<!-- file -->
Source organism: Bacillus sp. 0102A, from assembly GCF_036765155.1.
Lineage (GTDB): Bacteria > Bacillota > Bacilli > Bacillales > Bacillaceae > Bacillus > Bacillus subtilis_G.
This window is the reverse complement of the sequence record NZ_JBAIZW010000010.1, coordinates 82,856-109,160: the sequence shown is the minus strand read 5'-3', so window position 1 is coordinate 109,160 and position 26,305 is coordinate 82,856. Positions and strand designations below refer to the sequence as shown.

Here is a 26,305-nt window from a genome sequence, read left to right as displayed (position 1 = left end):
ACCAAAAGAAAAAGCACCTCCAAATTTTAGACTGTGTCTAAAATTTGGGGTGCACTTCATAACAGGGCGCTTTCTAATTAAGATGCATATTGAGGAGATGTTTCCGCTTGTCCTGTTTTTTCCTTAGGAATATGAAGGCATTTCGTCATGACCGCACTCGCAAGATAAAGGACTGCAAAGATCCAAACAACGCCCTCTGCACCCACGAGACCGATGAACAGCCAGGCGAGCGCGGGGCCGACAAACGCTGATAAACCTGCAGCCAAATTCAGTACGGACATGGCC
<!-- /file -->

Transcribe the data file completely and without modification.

Source organism: Bacillus sp. 0102A, from assembly GCF_036765155.1.
Lineage (GTDB): Bacteria > Bacillota > Bacilli > Bacillales > Bacillaceae > Bacillus > Bacillus subtilis_G.
This window is the reverse complement of the sequence record NZ_JBAIZW010000010.1, coordinates 82,856-109,160: the sequence shown is the minus strand read 5'-3', so window position 1 is coordinate 109,160 and position 26,305 is coordinate 82,856. Positions and strand designations below refer to the sequence as shown.

Here is a 26,305-nt window from a genome sequence, read left to right as displayed (position 1 = left end):
ACCAAAAGAAAAAGCACCTCCAAATTTTAGACTGTGTCTAAAATTTGGGGTGCACTTCATAACAGGGCGCTTTCTAATTAAGATGCATATTGAGGAGATGTTTCCGCTTGTCCTGTTTTTTCCTTAGGAATATGAAGGCATTTCGTCATGACCGCACTCGCAAGATAAAGGACTGCAAAGATCCAAACAACGCCCTCTGCACCCACGAGACCGATGAACAGCCAGGCGAGCGCGGGGCCGACAAACGCTGATAAACCTGCAGCCAAATTCAGTACGGACATGGCC